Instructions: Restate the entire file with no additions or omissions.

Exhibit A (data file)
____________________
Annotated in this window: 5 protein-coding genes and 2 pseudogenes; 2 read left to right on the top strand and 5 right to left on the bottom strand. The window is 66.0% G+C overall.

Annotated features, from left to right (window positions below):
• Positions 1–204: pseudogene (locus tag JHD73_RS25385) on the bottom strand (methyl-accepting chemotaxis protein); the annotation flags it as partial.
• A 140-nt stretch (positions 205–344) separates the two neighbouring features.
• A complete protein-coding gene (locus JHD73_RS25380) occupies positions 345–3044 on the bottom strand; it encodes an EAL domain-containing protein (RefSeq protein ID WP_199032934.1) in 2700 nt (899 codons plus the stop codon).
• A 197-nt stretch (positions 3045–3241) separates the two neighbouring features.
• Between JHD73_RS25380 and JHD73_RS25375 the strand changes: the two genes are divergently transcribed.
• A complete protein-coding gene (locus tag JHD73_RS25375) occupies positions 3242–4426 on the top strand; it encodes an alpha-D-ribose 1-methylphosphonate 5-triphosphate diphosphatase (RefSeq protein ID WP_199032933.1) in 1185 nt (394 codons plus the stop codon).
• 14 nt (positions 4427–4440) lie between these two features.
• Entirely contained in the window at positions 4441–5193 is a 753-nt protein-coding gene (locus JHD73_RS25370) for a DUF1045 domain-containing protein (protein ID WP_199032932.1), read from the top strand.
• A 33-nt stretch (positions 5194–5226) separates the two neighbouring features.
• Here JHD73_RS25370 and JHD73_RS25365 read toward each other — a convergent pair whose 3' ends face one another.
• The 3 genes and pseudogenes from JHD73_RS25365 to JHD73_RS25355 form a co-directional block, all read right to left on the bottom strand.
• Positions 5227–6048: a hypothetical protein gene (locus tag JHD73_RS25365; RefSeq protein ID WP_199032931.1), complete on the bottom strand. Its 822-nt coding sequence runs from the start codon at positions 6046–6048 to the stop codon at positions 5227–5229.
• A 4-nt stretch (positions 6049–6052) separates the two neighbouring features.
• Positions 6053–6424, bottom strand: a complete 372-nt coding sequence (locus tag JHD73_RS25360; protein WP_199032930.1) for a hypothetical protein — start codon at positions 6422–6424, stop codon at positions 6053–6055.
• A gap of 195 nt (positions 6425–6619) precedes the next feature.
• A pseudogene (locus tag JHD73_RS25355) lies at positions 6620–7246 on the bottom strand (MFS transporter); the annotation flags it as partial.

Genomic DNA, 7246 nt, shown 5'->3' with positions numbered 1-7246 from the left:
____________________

Annotated in this window: 5 protein-coding genes and 2 pseudogenes; 2 read left to right on the top strand and 5 right to left on the bottom strand. The window is 66.0% G+C overall.

Annotated features, from left to right (window positions below):
• Positions 1–204: pseudogene (locus tag JHD73_RS25385) on the bottom strand (methyl-accepting chemotaxis protein); the annotation flags it as partial.
• A 140-nt stretch (positions 205–344) separates the two neighbouring features.
• A complete protein-coding gene (locus JHD73_RS25380) occupies positions 345–3044 on the bottom strand; it encodes an EAL domain-containing protein (RefSeq protein ID WP_199032934.1) in 2700 nt (899 codons plus the stop codon).
• A 197-nt stretch (positions 3045–3241) separates the two neighbouring features.
• Between JHD73_RS25380 and JHD73_RS25375 the strand changes: the two genes are divergently transcribed.
• A complete protein-coding gene (locus tag JHD73_RS25375) occupies positions 3242–4426 on the top strand; it encodes an alpha-D-ribose 1-methylphosphonate 5-triphosphate diphosphatase (RefSeq protein ID WP_199032933.1) in 1185 nt (394 codons plus the stop codon).
• 14 nt (positions 4427–4440) lie between these two features.
• Entirely contained in the window at positions 4441–5193 is a 753-nt protein-coding gene (locus JHD73_RS25370) for a DUF1045 domain-containing protein (protein ID WP_199032932.1), read from the top strand.
• A 33-nt stretch (positions 5194–5226) separates the two neighbouring features.
• Here JHD73_RS25370 and JHD73_RS25365 read toward each other — a convergent pair whose 3' ends face one another.
• The 3 genes and pseudogenes from JHD73_RS25365 to JHD73_RS25355 form a co-directional block, all read right to left on the bottom strand.
• Positions 5227–6048: a hypothetical protein gene (locus tag JHD73_RS25365; RefSeq protein ID WP_199032931.1), complete on the bottom strand. Its 822-nt coding sequence runs from the start codon at positions 6046–6048 to the stop codon at positions 5227–5229.
• A 4-nt stretch (positions 6049–6052) separates the two neighbouring features.
• Positions 6053–6424, bottom strand: a complete 372-nt coding sequence (locus tag JHD73_RS25360; protein WP_199032930.1) for a hypothetical protein — start codon at positions 6422–6424, stop codon at positions 6053–6055.
• A gap of 195 nt (positions 6425–6619) precedes the next feature.
• A pseudogene (locus tag JHD73_RS25355) lies at positions 6620–7246 on the bottom strand (MFS transporter); the annotation flags it as partial.

Genomic DNA, 7246 nt, shown 5'->3' with positions numbered 1-7246 from the left: